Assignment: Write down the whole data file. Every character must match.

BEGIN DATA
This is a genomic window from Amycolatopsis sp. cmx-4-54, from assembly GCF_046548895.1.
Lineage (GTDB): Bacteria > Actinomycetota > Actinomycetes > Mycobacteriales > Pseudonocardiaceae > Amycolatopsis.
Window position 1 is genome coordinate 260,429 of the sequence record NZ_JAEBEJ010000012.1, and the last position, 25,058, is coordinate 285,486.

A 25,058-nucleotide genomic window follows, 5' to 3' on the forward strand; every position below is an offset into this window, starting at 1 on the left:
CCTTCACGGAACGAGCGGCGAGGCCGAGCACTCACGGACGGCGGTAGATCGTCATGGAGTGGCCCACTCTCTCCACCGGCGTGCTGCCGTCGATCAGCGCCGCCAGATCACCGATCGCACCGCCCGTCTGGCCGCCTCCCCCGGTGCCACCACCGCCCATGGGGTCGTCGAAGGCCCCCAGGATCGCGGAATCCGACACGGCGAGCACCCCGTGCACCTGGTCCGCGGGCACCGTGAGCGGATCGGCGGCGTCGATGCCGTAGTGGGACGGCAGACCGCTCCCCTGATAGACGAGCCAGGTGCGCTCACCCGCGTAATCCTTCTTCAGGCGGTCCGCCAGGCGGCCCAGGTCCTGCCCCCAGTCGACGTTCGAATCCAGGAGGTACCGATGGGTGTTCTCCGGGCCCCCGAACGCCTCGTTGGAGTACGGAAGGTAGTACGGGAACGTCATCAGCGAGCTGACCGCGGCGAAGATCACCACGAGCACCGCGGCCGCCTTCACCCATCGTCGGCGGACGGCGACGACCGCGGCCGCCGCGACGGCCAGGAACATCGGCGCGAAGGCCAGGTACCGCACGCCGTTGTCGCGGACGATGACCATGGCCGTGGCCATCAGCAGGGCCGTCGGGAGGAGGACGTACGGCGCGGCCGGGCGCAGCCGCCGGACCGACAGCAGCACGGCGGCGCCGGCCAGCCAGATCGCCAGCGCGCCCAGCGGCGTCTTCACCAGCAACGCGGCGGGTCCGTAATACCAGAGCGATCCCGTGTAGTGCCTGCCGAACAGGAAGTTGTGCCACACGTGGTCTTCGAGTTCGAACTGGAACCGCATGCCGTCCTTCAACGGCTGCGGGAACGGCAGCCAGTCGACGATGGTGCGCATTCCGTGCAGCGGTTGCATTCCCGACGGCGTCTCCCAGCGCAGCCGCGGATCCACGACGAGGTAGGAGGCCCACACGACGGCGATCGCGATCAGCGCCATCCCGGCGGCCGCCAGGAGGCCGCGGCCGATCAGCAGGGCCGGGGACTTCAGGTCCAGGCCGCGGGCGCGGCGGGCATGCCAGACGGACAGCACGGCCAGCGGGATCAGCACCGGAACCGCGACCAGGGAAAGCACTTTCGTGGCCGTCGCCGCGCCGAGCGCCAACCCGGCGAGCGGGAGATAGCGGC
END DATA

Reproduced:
This is a genomic window from Amycolatopsis sp. cmx-4-54, from assembly GCF_046548895.1.
Lineage (GTDB): Bacteria > Actinomycetota > Actinomycetes > Mycobacteriales > Pseudonocardiaceae > Amycolatopsis.
Window position 1 is genome coordinate 260,429 of the sequence record NZ_JAEBEJ010000012.1, and the last position, 25,058, is coordinate 285,486.

A 25,058-nucleotide genomic window follows, 5' to 3' on the forward strand; every position below is an offset into this window, starting at 1 on the left:
CCTTCACGGAACGAGCGGCGAGGCCGAGCACTCACGGACGGCGGTAGATCGTCATGGAGTGGCCCACTCTCTCCACCGGCGTGCTGCCGTCGATCAGCGCCGCCAGATCACCGATCGCACCGCCCGTCTGGCCGCCTCCCCCGGTGCCACCACCGCCCATGGGGTCGTCGAAGGCCCCCAGGATCGCGGAATCCGACACGGCGAGCACCCCGTGCACCTGGTCCGCGGGCACCGTGAGCGGATCGGCGGCGTCGATGCCGTAGTGGGACGGCAGACCGCTCCCCTGATAGACGAGCCAGGTGCGCTCACCCGCGTAATCCTTCTTCAGGCGGTCCGCCAGGCGGCCCAGGTCCTGCCCCCAGTCGACGTTCGAATCCAGGAGGTACCGATGGGTGTTCTCCGGGCCCCCGAACGCCTCGTTGGAGTACGGAAGGTAGTACGGGAACGTCATCAGCGAGCTGACCGCGGCGAAGATCACCACGAGCACCGCGGCCGCCTTCACCCATCGTCGGCGGACGGCGACGACCGCGGCCGCCGCGACGGCCAGGAACATCGGCGCGAAGGCCAGGTACCGCACGCCGTTGTCGCGGACGATGACCATGGCCGTGGCCATCAGCAGGGCCGTCGGGAGGAGGACGTACGGCGCGGCCGGGCGCAGCCGCCGGACCGACAGCAGCACGGCGGCGCCGGCCAGCCAGATCGCCAGCGCGCCCAGCGGCGTCTTCACCAGCAACGCGGCGGGTCCGTAATACCAGAGCGATCCCGTGTAGTGCCTGCCGAACAGGAAGTTGTGCCACACGTGGTCTTCGAGTTCGAACTGGAACCGCATGCCGTCCTTCAACGGCTGCGGGAACGGCAGCCAGTCGACGATGGTGCGCATTCCGTGCAGCGGTTGCATTCCCGACGGCGTCTCCCAGCGCAGCCGCGGATCCACGACGAGGTAGGAGGCCCACACGACGGCGATCGCGATCAGCGCCATCCCGGCGGCCGCCAGGAGGCCGCGGCCGATCAGCAGGGCCGGGGACTTCAGGTCCAGGCCGCGGGCGCGGCGGGCATGCCAGACGGACAGCACGGCCAGCGGGATCAGCACCGGAACCGCGACCAGGGAAAGCACTTTCGTGGCCGTCGCCGCGCCGAGCGCCAACCCGGCGAGCGGGAGATAGCGGC